Science Fair Project Encyclopedia
Philip Douglas Jackson (born September 17, 1945 in Deer Lodge, Montana) was the head coach of the NBA Chicago Bulls from 1989 to 1998, and of the Los Angeles Lakers from 1999 to 2004. Jackson has a total of 11 NBA championship rings: two as a player with the New York Knicks, six as coach of the Bulls, and three as coach of the Lakers. His nine NBA championships as a head coach ties him with Red Auerbach for the all-time lead in that category. He is well known for his approach to coaching, which is influenced by Eastern philosophy, notably Zen.
Jackson was raised in a strict Pentecostal home; both of his parents were ministers. Most of his early childhood was spent in Montana; his parents later moved the family to Williston, North Dakota, where he attended high school and was a multi-sport star. Jackson went on to play basketball at the University of North Dakota. In 1967, he was drafted by the Knicks, and found that the skills that served him well at the small-college level were all but useless in the NBA. While he was a good all-around athlete, with unusually long arms, he was limited as a shooter, and did not have great speed. He compensated for his physical limitations by sheer intelligence and extremely hard work, especially on defense, and eventually established himself as a fan favorite and one of the NBA's leading substitutes. He was a key member of Knicks teams that won NBA titles in 1970 and 1973. Soon after the second title, several key starters of the championship teams retired, eventually forcing Jackson into the starting lineup, where his limitations were exposed. He retired from play in 1980.
In the following years, he mainly coached in lower-level leagues, notably the Continental Basketball Association and the BSN of Puerto Rico. He regularly sought an NBA job, but was invariably turned down; during his playing years, he had acquired a reputation for being sympathetic to the counterculture, which may have scared off potential NBA employers.
He finally earned an NBA job in 1987 as an assistant with the Bulls. Two years later, he would be elevated to the head coaching job, and the rest was history.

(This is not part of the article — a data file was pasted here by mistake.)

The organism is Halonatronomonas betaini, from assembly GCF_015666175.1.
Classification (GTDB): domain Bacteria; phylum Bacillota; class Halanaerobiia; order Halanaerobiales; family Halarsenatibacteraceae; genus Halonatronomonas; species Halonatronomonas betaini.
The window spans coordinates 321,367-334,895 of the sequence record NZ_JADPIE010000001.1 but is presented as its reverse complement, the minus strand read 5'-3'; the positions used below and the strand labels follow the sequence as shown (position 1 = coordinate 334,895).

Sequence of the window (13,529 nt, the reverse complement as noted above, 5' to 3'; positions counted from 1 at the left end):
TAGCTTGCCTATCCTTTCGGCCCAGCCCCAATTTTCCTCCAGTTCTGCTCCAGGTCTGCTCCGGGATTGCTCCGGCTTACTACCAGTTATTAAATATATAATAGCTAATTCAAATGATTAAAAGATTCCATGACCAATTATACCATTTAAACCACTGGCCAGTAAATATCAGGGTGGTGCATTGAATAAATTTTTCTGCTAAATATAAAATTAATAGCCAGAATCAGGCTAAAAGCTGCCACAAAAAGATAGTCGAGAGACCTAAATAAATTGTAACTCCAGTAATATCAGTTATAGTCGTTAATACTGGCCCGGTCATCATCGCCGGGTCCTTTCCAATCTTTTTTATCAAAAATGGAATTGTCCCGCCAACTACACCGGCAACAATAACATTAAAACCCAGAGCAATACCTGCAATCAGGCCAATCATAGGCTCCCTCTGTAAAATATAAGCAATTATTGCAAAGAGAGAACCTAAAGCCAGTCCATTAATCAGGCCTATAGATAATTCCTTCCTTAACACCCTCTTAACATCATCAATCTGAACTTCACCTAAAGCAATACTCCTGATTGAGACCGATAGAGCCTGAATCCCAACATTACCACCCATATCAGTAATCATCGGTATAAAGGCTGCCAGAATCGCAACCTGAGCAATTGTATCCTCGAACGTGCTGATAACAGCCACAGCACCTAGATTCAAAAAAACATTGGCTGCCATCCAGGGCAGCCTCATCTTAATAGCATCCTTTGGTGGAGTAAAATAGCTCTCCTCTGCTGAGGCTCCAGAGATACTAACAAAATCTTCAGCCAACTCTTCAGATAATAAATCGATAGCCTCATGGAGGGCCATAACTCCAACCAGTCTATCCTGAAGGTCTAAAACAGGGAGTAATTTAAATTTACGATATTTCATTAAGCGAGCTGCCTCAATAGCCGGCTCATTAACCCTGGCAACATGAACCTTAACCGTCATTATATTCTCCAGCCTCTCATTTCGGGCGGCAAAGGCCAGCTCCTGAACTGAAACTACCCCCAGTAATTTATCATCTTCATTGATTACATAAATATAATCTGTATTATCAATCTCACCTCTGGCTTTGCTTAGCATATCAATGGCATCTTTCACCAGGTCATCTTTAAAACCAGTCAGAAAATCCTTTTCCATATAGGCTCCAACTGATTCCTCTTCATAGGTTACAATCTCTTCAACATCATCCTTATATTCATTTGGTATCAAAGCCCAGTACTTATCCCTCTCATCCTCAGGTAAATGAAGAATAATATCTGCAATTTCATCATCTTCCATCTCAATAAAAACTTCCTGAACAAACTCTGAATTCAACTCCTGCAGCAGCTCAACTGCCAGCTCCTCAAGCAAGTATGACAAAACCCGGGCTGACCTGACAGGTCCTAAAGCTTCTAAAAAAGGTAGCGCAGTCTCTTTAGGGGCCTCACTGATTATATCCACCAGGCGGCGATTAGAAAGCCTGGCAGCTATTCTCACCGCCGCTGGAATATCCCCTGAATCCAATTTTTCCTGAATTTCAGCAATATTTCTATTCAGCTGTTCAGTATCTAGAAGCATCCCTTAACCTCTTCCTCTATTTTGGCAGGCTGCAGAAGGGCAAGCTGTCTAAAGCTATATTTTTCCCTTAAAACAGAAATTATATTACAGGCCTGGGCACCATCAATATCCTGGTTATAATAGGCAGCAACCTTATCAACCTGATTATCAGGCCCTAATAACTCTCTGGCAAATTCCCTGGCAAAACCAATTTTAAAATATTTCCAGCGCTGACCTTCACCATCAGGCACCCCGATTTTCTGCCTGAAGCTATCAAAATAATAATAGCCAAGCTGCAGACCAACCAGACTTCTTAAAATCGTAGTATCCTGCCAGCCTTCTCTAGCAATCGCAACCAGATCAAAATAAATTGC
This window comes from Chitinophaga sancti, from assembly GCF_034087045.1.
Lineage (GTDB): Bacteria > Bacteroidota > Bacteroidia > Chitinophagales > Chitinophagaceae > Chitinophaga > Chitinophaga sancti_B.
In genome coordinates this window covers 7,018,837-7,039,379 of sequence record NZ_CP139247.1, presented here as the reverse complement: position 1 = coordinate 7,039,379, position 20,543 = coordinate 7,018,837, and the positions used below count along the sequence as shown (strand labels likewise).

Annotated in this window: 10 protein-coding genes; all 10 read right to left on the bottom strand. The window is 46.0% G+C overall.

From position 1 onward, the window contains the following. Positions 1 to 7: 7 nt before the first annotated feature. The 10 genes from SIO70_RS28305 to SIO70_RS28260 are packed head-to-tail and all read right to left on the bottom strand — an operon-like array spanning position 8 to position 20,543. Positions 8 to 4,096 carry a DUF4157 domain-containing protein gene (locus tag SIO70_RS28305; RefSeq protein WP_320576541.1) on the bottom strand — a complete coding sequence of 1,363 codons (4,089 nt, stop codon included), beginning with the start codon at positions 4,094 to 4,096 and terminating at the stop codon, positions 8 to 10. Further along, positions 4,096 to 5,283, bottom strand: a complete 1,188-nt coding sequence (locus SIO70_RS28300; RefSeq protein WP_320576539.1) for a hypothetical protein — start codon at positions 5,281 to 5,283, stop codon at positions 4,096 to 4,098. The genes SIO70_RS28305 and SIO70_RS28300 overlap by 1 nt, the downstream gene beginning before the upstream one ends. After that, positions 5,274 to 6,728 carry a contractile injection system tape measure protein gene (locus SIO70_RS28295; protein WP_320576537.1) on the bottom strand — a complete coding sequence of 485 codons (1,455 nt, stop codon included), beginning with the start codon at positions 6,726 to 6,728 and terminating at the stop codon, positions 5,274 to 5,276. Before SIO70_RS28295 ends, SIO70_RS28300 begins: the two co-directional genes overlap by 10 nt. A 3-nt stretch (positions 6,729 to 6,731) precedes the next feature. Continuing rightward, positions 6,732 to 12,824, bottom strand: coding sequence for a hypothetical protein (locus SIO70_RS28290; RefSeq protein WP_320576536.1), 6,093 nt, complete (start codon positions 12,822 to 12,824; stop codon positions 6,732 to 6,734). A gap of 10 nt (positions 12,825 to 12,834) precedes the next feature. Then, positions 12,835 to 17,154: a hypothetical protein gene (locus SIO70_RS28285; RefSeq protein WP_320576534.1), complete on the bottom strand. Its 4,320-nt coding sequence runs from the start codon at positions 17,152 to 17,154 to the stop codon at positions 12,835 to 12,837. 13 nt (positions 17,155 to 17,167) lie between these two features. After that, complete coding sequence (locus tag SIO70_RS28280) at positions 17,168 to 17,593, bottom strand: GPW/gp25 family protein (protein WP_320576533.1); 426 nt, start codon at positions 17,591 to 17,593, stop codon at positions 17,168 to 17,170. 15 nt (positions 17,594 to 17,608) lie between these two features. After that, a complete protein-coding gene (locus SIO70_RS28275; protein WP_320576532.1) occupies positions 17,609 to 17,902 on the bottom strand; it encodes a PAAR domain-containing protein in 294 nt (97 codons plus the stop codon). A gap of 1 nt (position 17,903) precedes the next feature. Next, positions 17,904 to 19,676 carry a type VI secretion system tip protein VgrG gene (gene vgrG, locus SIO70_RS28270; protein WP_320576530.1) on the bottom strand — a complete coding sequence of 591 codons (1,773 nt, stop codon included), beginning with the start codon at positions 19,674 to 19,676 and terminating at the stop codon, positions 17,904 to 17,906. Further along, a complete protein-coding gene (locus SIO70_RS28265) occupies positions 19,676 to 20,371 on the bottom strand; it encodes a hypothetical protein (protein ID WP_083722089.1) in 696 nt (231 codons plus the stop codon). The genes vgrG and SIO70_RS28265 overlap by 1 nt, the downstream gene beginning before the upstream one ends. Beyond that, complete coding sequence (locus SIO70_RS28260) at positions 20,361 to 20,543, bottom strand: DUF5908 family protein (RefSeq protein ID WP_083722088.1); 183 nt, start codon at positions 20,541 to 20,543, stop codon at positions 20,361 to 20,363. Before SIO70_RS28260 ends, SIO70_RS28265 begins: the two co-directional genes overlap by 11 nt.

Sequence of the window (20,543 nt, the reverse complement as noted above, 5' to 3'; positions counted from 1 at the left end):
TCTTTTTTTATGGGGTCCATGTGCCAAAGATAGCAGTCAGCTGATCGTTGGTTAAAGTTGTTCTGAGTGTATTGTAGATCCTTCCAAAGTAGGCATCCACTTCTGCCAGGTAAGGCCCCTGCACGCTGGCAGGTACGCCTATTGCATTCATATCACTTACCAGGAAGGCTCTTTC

As time went by, the tension between Jackson and Bulls general manager Jerry Krause, who had originally hired him, grew ever more extreme. Some examples of the tension include:
- During the summer of 1997, Krause's stepdaughter married. All of the Bulls assistant coaches and their wives were invited to the wedding, as was Tim Floyd , then the head coach at Iowa State, whom Krause was openly courting as Jackson's successor (and would eventually succeed Jackson). Jackson and his wife were not invited, and Krause did not tell them of the snub; they found out from the wife of assistant Bill Cartwright.
- During contract negotiations for Jackson's final year with the Bulls, when the topic of a potential extension past the 1997-98 season came up, Krause reportedly told Jackson, "I don't care if you go 82-and-0, you're f***ing gone."
On June 18, 2004, three days after suffering his first ever loss in an NBA finals series (against the Detroit Pistons), Jackson announced that he would leave his position with the Lakers. Jackson has authored The Last Season, which describes his point of view of the tensions that surrounded the 2003-2004 Lakers team.
Jackson's main tactical contribution, both with the Bulls and with the Lakers, was the modernization of the triangle offense. He was also noted as a gifted handler of difficult players, notably Dennis Rodman.
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